Climate Planners Turn To Virtual Reality And Hope Seeing Is Believing
Connie Monroe clicks a button, flicks her wrist and watches as her neighborhood floods.
The reed-covered shorelines are first to go. Then, the baseball fields at Fleming Park. By the time seawater reaches the senior center, it has inundated streets, flooding more than a dozen multiunit brick homes that she can see.
Monroe moves her head up and down, side to side, taking in the sobering simulated view. This is what could happen to Turner Station, a historic African American community southeast of Baltimore, as sea levels rise.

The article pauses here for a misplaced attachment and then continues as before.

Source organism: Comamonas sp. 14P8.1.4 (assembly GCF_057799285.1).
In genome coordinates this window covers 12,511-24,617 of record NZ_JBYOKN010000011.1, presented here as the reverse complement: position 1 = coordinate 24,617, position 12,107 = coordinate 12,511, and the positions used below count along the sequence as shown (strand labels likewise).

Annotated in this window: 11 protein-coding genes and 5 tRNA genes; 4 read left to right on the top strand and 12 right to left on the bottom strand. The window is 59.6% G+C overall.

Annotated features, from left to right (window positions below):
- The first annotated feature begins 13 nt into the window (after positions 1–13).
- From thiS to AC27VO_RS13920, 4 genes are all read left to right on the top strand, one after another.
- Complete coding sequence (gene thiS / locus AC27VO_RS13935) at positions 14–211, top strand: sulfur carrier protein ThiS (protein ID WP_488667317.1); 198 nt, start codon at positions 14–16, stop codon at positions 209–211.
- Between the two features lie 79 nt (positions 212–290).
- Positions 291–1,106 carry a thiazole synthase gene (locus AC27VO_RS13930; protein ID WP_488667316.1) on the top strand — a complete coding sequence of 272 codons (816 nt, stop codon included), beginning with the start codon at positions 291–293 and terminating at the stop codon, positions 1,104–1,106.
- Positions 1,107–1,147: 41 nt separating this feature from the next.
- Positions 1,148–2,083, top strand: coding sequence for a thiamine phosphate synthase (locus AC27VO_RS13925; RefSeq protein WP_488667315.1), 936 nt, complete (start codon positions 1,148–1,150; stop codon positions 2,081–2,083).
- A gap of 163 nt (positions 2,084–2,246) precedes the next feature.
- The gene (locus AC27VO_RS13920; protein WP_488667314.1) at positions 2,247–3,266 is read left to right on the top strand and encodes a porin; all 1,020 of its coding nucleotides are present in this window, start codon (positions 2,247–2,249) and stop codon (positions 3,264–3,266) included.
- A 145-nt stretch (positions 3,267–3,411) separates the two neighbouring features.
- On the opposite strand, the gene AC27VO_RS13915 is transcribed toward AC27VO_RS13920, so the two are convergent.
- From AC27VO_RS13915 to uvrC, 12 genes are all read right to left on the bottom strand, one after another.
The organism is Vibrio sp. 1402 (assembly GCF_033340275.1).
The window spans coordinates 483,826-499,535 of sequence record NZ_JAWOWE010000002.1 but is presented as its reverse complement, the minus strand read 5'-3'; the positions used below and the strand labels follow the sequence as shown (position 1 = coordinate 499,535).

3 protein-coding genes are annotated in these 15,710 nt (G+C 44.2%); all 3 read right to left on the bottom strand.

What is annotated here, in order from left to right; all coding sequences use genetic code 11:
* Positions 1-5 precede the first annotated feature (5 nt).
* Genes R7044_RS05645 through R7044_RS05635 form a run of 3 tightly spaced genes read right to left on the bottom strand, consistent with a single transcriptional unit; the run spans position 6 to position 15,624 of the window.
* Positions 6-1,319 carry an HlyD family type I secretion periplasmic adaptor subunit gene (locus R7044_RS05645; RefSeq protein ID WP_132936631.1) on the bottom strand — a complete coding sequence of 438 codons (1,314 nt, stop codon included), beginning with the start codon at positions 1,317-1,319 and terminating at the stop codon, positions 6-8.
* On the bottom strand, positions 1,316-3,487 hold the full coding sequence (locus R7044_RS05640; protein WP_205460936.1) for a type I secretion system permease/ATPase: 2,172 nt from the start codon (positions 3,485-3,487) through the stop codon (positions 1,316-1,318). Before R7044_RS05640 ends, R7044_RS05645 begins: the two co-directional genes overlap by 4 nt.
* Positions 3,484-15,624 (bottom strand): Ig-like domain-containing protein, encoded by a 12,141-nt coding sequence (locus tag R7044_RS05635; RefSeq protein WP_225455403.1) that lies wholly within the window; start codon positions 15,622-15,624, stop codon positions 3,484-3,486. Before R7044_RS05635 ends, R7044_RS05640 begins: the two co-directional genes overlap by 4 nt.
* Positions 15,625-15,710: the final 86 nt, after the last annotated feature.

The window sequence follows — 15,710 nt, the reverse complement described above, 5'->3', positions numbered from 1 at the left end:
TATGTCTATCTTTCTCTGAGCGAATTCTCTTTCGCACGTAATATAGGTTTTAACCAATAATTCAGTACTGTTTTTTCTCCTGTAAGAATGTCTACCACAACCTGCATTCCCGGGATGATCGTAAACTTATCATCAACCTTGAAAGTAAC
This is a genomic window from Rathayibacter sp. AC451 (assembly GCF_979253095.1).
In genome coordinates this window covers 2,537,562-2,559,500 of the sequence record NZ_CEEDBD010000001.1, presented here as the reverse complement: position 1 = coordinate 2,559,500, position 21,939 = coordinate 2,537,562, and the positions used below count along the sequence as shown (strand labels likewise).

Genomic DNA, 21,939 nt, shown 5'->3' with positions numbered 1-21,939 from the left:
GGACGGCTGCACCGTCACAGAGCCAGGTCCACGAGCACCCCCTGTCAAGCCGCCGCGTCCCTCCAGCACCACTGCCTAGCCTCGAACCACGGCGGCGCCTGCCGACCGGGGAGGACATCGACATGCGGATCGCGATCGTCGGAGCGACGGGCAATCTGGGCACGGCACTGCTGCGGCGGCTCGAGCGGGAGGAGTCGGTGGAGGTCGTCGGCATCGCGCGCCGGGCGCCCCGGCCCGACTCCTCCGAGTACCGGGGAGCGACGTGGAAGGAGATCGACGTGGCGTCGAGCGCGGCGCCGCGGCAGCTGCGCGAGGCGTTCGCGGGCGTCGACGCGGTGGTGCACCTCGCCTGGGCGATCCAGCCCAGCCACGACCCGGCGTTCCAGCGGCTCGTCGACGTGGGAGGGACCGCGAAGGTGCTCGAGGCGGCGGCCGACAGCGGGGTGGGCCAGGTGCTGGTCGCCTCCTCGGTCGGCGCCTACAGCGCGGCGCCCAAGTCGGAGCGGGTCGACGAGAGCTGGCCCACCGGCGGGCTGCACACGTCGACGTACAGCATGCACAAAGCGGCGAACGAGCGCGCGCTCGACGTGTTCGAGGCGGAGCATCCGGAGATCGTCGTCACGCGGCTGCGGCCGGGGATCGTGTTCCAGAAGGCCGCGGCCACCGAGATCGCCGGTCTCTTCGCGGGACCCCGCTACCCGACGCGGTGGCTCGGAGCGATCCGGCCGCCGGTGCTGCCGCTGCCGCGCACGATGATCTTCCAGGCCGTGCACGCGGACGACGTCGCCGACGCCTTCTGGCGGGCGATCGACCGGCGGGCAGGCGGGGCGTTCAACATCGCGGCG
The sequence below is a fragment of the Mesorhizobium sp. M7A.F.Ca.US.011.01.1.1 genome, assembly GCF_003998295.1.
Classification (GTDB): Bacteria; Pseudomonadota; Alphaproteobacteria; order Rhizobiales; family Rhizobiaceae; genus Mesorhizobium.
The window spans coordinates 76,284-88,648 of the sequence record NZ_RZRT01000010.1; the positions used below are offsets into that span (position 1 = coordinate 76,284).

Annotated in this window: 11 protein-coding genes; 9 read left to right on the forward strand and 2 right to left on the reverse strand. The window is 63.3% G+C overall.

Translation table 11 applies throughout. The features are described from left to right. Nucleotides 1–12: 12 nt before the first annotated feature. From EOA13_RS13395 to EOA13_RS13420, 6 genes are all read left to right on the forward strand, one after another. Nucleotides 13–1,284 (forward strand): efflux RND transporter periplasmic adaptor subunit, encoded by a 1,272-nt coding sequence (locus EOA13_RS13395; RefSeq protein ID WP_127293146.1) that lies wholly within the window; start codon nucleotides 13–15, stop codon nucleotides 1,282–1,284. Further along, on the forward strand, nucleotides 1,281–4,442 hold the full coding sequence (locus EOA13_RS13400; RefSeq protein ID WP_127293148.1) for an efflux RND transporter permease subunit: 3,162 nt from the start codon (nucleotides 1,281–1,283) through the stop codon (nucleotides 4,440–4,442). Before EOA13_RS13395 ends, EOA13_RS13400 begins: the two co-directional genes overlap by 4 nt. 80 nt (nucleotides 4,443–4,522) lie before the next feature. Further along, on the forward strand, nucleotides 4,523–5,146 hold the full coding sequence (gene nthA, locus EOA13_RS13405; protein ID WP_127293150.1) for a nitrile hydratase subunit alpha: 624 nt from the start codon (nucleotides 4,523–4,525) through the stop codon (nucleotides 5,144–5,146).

“Everything’s underwater. The school is underwater. Our house is underwater,” Monroe says. A frown forms below the bulky gray virtual reality headset covering her eyes. “Is the water really supposed to get that high?”
Climate change presents many challenges to coastal communities and to those trying to prepare for its impacts, but one of the most basic is also one of the most vexing: How do you show people — and convince them — of a possible future?